Table of Contents
- Why Flat Pedals Are Better Than Clip-In Pedals
- Why Flat Pedals Work So Well
Trading my clip-in pedals for grippy flat pedals is the most profound component change I’ve made.
For most of my career as a bike shop employee, I was certain that any serious cyclist should benefit from the foot retention and efficiency gains of clip-in pedals.
However, after examining research papers on pedalling dynamics, after testing grippy flat pedals myself, and after learning the nuances of how people interact with their bikes as a professional bike fitter – I found there are significant advantages to flat pedals.
Let me run you through the advantages, and after you’ve finished, make sure to read my resource on how to select the best flat pedals for your needs.
Why Flat Pedals Are Better Than Clip-In Pedals
You Can Move Your Feet Around The Pedals
On longer rides, you can move your feet around on the pedal platforms to alleviate pressure points, recruit different muscles and reduce fatigue. This was not a benefit I was aware of until I fitted large platform pedals on my bike.
You Can Dab
With flat pedals, you can make a small mistake, lose your balance, and quickly dab your foot on the ground to remain upright. This is especially beneficial when cycling at low speeds with as you can be stopped rather abruptly by obstacles and sand.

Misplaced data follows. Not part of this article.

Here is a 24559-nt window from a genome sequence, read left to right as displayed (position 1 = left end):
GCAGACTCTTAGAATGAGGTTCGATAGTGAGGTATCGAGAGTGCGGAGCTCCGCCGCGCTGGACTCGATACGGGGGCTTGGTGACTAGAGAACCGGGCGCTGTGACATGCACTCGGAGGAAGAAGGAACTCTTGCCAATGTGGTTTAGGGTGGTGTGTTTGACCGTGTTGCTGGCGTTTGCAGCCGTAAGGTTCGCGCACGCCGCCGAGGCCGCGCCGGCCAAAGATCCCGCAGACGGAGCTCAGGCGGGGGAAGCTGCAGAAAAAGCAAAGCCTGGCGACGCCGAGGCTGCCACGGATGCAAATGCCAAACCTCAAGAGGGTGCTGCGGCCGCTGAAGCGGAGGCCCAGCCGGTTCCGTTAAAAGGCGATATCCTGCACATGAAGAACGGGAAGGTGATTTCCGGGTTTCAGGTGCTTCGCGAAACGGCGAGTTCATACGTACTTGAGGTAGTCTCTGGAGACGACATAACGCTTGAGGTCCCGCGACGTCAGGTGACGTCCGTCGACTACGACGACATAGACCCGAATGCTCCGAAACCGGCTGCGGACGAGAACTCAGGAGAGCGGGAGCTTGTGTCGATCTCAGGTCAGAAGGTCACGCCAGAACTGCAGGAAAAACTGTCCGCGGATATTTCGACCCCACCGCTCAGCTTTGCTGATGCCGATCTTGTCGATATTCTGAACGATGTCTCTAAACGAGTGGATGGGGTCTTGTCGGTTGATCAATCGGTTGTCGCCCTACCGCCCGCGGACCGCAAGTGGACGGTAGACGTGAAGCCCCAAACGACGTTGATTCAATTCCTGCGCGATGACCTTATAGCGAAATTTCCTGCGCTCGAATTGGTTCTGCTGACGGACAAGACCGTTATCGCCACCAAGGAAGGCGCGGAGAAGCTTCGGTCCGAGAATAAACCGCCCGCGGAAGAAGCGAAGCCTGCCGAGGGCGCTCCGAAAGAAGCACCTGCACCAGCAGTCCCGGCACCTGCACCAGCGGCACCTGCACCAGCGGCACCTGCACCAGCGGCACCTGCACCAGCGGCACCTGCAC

This has undoubtedly saved me from getting hurt many times, and likely saved me from embarrassment at the traffic lights too (due to forgetting to unclip!).
You Might Achieve An Extra Comfortable Bike Fit
You might achieve an extra comfortable bike fit if your circumstances allow.
People with larger feet and a wider overall ‘stance’ will usually achieve a better alignment of their hips, knees, and feet on flat pedals. Heavier riders often find large platforms to help with distributing the load.
And if you have really wide feet (or bunions) you no longer have to compromise with narrow cycling shoes.
You Are Better Equipped For Sightseeing & Hike-A-Bike
You’ll be much more inclined to spend time sightseeing on a bike trip if you are wearing comfortable walking shoes.
You will also benefit from a better gait, toe flex, and grip. This will be especially noticeable when pushing your bike due to the road being too steep, too muddy, or too dangerous to ride.